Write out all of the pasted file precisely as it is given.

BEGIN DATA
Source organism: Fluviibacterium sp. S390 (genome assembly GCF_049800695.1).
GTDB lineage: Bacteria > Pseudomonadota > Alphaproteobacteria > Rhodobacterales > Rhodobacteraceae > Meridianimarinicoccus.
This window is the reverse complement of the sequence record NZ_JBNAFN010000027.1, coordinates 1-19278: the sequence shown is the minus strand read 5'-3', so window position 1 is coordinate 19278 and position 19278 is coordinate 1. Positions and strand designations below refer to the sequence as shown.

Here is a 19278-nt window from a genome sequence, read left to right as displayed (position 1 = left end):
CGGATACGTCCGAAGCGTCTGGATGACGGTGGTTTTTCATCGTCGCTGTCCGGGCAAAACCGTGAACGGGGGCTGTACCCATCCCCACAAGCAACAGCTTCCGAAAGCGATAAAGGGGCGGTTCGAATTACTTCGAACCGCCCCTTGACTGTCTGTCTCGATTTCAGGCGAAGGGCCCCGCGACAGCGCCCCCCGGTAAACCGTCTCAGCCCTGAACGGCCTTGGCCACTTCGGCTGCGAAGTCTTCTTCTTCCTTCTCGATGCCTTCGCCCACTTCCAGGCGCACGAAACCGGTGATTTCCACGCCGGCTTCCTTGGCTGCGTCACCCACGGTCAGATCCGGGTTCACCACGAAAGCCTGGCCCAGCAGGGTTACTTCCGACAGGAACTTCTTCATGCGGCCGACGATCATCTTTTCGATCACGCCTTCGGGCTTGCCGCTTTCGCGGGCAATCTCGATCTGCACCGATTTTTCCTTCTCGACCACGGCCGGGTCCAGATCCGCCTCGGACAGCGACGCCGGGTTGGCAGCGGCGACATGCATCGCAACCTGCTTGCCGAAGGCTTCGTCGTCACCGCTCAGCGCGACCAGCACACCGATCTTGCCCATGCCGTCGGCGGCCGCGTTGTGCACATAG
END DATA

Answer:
Source organism: Fluviibacterium sp. S390 (genome assembly GCF_049800695.1).
GTDB lineage: Bacteria > Pseudomonadota > Alphaproteobacteria > Rhodobacterales > Rhodobacteraceae > Meridianimarinicoccus.
This window is the reverse complement of the sequence record NZ_JBNAFN010000027.1, coordinates 1-19278: the sequence shown is the minus strand read 5'-3', so window position 1 is coordinate 19278 and position 19278 is coordinate 1. Positions and strand designations below refer to the sequence as shown.

Here is a 19278-nt window from a genome sequence, read left to right as displayed (position 1 = left end):
CGGATACGTCCGAAGCGTCTGGATGACGGTGGTTTTTCATCGTCGCTGTCCGGGCAAAACCGTGAACGGGGGCTGTACCCATCCCCACAAGCAACAGCTTCCGAAAGCGATAAAGGGGCGGTTCGAATTACTTCGAACCGCCCCTTGACTGTCTGTCTCGATTTCAGGCGAAGGGCCCCGCGACAGCGCCCCCCGGTAAACCGTCTCAGCCCTGAACGGCCTTGGCCACTTCGGCTGCGAAGTCTTCTTCTTCCTTCTCGATGCCTTCGCCCACTTCCAGGCGCACGAAACCGGTGATTTCCACGCCGGCTTCCTTGGCTGCGTCACCCACGGTCAGATCCGGGTTCACCACGAAAGCCTGGCCCAGCAGGGTTACTTCCGACAGGAACTTCTTCATGCGGCCGACGATCATCTTTTCGATCACGCCTTCGGGCTTGCCGCTTTCGCGGGCAATCTCGATCTGCACCGATTTTTCCTTCTCGACCACGGCCGGGTCCAGATCCGCCTCGGACAGCGACGCCGGGTTGGCAGCGGCGACATGCATCGCAACCTGCTTGCCGAAGGCTTCGTCGTCACCGCTCAGCGCGACCAGCACACCGATCTTGCCCATGCCGTCGGCGGCCGCGTTGTGCACATAG